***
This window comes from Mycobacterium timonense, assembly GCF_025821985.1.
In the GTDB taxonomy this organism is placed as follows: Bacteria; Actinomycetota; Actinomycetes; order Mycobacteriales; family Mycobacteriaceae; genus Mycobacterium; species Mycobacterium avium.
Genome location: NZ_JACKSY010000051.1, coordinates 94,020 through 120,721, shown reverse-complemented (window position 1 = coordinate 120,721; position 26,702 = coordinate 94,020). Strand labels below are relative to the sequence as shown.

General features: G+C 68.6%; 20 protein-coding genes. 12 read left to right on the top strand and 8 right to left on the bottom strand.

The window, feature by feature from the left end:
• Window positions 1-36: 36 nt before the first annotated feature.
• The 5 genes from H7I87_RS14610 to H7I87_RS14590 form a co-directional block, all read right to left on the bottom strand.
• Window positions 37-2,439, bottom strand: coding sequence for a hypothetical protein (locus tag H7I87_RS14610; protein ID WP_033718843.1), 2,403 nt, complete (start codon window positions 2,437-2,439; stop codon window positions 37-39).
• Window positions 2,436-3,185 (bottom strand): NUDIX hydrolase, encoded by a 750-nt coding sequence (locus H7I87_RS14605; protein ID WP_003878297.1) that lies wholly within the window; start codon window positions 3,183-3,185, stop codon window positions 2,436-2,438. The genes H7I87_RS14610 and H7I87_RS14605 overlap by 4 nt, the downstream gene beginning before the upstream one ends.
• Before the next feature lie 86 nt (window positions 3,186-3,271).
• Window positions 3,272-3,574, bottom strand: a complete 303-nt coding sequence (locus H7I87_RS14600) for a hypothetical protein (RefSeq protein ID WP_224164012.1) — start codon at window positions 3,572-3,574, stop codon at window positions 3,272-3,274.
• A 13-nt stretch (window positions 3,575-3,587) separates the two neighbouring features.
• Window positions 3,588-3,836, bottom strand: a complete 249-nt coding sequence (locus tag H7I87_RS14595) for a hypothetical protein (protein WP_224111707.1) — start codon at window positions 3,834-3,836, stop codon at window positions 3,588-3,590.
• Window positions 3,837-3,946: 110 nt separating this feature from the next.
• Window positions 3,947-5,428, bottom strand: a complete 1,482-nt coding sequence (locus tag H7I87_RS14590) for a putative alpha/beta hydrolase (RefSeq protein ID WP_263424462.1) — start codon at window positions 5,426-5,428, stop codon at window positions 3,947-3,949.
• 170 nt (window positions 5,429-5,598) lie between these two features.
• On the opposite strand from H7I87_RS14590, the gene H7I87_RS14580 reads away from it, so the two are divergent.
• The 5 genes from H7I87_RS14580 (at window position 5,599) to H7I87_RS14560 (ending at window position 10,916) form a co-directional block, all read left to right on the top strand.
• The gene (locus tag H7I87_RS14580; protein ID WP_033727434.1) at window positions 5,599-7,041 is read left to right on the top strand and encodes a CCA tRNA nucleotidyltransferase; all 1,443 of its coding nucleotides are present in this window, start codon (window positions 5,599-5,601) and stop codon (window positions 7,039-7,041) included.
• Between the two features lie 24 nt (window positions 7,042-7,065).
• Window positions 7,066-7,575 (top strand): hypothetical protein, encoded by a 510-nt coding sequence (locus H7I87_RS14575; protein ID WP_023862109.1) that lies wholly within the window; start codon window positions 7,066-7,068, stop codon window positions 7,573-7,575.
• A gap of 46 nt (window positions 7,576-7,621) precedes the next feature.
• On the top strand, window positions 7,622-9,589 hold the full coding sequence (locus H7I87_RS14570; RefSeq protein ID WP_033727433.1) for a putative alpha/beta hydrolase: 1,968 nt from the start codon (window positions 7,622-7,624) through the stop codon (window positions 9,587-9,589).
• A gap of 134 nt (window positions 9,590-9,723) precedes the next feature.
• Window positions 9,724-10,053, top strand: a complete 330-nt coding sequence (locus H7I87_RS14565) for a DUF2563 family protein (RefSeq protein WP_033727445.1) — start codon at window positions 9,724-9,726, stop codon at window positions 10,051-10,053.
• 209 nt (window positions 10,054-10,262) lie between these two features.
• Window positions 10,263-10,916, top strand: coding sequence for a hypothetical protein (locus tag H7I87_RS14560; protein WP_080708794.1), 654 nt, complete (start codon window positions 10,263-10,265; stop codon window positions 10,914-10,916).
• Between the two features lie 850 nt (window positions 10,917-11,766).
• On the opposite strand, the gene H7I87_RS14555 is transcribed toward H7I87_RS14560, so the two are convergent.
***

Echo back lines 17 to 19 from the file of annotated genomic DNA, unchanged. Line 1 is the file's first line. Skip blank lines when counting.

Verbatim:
• On the opposite strand from H7I87_RS14590, the gene H7I87_RS14580 reads away from it, so the two are divergent.
• The 5 genes from H7I87_RS14580 (at window position 5,599) to H7I87_RS14560 (ending at window position 10,916) form a co-directional block, all read left to right on the top strand.
• The gene (locus tag H7I87_RS14580; protein ID WP_033727434.1) at window positions 5,599-7,041 is read left to right on the top strand and encodes a CCA tRNA nucleotidyltransferase; all 1,443 of its coding nucleotides are present in this window, start codon (window positions 5,599-5,601) and stop codon (window positions 7,039-7,041) included.